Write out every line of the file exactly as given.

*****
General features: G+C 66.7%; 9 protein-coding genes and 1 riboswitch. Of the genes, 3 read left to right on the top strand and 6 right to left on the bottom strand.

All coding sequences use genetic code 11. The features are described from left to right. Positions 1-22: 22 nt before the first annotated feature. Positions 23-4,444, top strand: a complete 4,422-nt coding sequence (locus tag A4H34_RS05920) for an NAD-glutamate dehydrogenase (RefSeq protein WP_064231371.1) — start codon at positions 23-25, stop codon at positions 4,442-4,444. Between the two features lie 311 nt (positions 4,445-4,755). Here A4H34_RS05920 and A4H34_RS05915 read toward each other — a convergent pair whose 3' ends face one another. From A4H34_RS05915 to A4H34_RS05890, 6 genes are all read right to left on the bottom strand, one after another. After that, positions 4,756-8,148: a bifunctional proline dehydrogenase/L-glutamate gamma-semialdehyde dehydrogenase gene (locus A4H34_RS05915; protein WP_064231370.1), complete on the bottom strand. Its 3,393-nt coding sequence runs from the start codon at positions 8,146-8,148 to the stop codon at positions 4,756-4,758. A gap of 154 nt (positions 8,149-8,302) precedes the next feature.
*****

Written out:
General features: G+C 66.7%; 9 protein-coding genes and 1 riboswitch. Of the genes, 3 read left to right on the top strand and 6 right to left on the bottom strand.

All coding sequences use genetic code 11. The features are described from left to right. Positions 1-22: 22 nt before the first annotated feature. Positions 23-4,444, top strand: a complete 4,422-nt coding sequence (locus tag A4H34_RS05920) for an NAD-glutamate dehydrogenase (RefSeq protein WP_064231371.1) — start codon at positions 23-25, stop codon at positions 4,442-4,444. Between the two features lie 311 nt (positions 4,445-4,755). Here A4H34_RS05920 and A4H34_RS05915 read toward each other — a convergent pair whose 3' ends face one another. From A4H34_RS05915 to A4H34_RS05890, 6 genes are all read right to left on the bottom strand, one after another. After that, positions 4,756-8,148: a bifunctional proline dehydrogenase/L-glutamate gamma-semialdehyde dehydrogenase gene (locus A4H34_RS05915; protein WP_064231370.1), complete on the bottom strand. Its 3,393-nt coding sequence runs from the start codon at positions 8,146-8,148 to the stop codon at positions 4,756-4,758. A gap of 154 nt (positions 8,149-8,302) precedes the next feature.